November 15, 2011
White Mold Emerging as Problem for Brazil Soybeans
White mold, which is a disease caused by the sclerotinia fungus, impacted approximately 2.7 million hectares of soybean production in Brazil during the 2010/12 growing season. Under a worst case scenario, the disease could cause yield losses of as much as 40%. The problem seems to be worse at higher elevations in the cerrado regions of central Brazil, but it has also been found in southern Brazil as well.
When the disease is in the process of invading the plant, it develops hard, black sclerotia which can overwinter in the soil for many years making the disease very difficult to control. The disease is extra difficult to control in Brazil because of the multitude of native host plants and the lack of cold temperatures to kill off the disease between growing seasons.
Embrapa organized a task force three years ago to coordinate their research efforts in controlling the disease. The group, which consists of 15 research institutions located throughout Brazil, initiated 12 research sites in the cerrado region to evaluate 10 different fungicide treatments, both commercial and experimental. Some of the experimental chemicals exerted good control of the disease and the Minister of Agriculture has had the chemicals registered for use in soybeans.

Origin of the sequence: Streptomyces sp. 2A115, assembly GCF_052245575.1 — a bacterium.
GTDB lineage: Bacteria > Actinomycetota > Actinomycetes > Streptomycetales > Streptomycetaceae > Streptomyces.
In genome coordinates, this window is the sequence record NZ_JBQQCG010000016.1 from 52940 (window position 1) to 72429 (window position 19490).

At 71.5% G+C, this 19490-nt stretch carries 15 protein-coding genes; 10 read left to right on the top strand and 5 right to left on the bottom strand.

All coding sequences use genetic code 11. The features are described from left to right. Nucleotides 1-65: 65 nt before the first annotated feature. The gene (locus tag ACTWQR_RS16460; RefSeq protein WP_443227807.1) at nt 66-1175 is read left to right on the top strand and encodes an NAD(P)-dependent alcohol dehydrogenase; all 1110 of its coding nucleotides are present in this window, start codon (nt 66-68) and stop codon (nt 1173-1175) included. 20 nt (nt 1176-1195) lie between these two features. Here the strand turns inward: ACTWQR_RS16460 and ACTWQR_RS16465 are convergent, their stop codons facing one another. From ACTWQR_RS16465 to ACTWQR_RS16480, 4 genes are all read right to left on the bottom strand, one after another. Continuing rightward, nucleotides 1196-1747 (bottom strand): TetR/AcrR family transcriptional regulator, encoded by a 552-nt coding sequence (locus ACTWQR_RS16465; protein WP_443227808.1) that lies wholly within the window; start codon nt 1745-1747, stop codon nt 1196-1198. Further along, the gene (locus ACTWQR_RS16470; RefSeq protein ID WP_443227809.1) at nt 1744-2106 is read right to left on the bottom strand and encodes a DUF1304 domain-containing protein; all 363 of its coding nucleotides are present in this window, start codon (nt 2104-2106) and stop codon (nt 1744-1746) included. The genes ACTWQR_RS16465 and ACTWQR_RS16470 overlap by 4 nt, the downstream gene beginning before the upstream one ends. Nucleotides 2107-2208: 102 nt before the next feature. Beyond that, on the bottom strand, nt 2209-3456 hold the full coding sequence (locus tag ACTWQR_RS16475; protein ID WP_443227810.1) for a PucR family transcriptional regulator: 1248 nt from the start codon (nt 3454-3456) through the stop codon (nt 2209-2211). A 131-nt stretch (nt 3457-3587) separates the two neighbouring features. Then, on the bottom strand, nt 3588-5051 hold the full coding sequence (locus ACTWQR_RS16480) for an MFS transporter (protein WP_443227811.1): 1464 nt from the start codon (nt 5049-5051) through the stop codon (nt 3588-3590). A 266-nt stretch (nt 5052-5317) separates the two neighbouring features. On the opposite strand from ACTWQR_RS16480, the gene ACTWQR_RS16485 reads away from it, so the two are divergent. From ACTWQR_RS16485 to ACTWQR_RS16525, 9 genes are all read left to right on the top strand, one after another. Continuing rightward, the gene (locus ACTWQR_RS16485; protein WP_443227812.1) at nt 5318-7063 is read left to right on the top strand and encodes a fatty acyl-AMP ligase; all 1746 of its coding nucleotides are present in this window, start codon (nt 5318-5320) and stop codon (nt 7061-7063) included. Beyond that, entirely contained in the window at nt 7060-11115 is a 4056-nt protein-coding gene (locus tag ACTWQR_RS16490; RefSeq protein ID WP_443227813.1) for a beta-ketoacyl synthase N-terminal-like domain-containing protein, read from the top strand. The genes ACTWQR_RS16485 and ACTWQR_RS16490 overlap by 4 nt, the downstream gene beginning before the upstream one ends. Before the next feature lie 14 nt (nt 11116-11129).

Part of the testing program also evaluated the use of biological control for the disease. Some of the initial biological controls had an efficiency of 40% in controlling the disease.
In addition to chemical or biological control, for farmers to be successful in controlling the disease, they need to adjust their management practices to: better manage their crop residue, rotate more frequently to non-susceptible crops, use fungicide seed treatments, use more erect soybean varieties to facilitate fungicide penetration to the bottom part of the plant, select varieties more resistant to the disease, and be careful to thoroughly clean machinery before moving from one field to another to avoid spreading the disease.